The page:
When Cliff Gabor arrived at Roosevelt in 2003, the school had not performed a musical for 40 years.
“The kids here didn’t even know what musical theater was,” said Gabor, an assistant principal at the school. But with the support of Principal Alejandra Alvarez, the annual musical has grown in the six years since then, and this year’s production of “The Wizard of Oz,” strengthened by a $100,000 grant from AARP, is the biggest yet. Gabor estimates that between cast and crew – which include set-builders, makeup, costume, prop and tech people -- 100 to 150 people are involved.
The production stretches across boundaries in more ways than one. In addition to Roosevelt students, the cast includes elementary school students from Peterson and Volta, Roosevelt’s feeder schools, and Taft and Von Steuben high schools. In honor of Lincoln’s bicentennial this year, Gabor wrote a brief prologue to the play exploring the link between the play’s story and Abraham Lincoln, prompting the people at AARP to put him in touch with the Abraham Lincoln Centre on the South Side. Students from the Centre’s youth program will also be in the play. In that prologue, the role of the president will be played by a Roosevelt counselor.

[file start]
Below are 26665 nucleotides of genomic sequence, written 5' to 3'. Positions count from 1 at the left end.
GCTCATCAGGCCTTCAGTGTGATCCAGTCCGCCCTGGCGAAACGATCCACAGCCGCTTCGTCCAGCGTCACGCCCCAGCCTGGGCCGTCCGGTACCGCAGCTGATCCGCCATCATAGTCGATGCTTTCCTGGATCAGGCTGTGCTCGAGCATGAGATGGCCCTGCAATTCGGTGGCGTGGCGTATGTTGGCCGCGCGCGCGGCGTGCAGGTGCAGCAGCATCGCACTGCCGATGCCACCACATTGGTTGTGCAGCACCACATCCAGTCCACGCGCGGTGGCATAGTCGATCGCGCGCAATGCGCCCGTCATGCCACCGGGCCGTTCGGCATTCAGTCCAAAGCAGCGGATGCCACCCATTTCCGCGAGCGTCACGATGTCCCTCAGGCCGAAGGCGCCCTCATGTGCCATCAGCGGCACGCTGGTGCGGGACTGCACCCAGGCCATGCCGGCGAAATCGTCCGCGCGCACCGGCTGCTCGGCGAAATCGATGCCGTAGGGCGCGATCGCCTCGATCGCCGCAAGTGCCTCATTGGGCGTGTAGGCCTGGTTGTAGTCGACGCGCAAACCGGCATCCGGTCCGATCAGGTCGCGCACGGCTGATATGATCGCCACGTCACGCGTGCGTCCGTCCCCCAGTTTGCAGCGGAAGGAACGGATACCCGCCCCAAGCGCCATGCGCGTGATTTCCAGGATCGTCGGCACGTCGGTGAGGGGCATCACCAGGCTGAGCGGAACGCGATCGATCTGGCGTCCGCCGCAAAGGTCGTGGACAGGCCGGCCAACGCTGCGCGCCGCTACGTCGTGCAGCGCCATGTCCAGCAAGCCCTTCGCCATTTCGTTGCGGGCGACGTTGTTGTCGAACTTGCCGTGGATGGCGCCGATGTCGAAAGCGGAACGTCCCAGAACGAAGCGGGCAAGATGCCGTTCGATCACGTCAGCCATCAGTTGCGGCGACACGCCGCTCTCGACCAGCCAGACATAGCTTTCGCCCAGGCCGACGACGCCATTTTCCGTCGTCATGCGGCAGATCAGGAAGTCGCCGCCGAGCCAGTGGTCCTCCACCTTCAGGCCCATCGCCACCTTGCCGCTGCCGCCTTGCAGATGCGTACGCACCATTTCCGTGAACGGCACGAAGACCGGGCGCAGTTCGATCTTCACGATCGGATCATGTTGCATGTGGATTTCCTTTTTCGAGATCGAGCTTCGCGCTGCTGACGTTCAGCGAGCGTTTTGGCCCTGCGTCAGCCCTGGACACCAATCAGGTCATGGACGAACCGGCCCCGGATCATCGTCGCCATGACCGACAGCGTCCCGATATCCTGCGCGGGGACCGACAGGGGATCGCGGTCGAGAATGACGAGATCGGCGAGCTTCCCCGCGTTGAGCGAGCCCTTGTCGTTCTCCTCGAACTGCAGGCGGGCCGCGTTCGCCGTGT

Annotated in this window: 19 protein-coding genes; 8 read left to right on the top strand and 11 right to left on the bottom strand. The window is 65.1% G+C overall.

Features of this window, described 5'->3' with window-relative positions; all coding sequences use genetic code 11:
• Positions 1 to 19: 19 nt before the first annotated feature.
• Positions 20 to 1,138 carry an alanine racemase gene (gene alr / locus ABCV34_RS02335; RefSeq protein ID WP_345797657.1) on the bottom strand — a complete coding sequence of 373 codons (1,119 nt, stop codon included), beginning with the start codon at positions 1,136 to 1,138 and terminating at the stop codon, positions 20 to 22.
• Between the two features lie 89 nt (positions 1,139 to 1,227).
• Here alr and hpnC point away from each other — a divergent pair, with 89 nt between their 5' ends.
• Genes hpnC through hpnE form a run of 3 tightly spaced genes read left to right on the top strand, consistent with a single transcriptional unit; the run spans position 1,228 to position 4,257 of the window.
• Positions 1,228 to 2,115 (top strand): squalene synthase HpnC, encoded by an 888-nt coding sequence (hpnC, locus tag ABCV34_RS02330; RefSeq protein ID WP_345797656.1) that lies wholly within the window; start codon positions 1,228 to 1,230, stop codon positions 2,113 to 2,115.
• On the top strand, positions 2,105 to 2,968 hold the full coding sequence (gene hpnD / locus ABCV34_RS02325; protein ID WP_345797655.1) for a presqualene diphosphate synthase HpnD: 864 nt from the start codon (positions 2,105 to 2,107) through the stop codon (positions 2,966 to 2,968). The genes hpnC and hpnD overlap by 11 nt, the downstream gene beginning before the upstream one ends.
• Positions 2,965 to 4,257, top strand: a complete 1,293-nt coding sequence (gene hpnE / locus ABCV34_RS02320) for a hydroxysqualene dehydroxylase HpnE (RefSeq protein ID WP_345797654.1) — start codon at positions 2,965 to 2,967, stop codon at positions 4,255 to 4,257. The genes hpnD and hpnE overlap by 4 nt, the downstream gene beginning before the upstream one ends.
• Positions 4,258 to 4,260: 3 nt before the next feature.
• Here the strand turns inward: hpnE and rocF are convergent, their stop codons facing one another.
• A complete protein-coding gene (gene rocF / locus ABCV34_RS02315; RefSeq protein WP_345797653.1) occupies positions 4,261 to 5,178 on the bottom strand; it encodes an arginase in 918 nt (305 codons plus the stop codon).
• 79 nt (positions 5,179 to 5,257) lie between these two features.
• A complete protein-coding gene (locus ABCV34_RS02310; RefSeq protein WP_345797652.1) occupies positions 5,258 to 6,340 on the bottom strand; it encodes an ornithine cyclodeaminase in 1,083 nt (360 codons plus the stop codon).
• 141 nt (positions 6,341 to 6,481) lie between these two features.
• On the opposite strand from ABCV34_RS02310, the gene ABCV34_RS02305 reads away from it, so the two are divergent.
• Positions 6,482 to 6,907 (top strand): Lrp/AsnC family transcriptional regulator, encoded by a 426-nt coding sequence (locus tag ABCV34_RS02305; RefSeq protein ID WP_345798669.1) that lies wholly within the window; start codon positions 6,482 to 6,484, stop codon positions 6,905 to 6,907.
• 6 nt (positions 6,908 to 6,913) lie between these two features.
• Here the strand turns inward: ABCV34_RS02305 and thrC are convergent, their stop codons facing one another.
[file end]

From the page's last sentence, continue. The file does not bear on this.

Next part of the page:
“We at Roosevelt believe that this musical theater program can be an agent of social change that will revitalize and strengthen the greater Chicago community, by bringing people together and fostering intergenerational relations and civic engagement,” Gabor said.
The cast includes special education students and numerous students who are not native English speakers, reflecting the diversity of a school where 30 different languages are spoken at home.
Yawa Adavo, a sophomore at Roosevelt, came with her family to the United States from Togo two years ago. She had never done theater before, though she has a background in dance. She plays a monkey, a bird and a villager in the production.
“I love it so much,” she said. “Everything, just everything about it.”
“The Wizard of Oz” opens at Roosevelt’s Kamen Alumni Hall on Wednesday, April 29, at 7 p.m., with a special pre-show reception at 6 p.m. The show runs through Saturday, May 2, with performances on Thursday and Friday nights and a matinee and evening show Saturday. Admission is $5; children under five are free. Roosevelt will also host two daytime performances for its feeder elementary schools on Thursday and Friday at 10 a.m., which are free.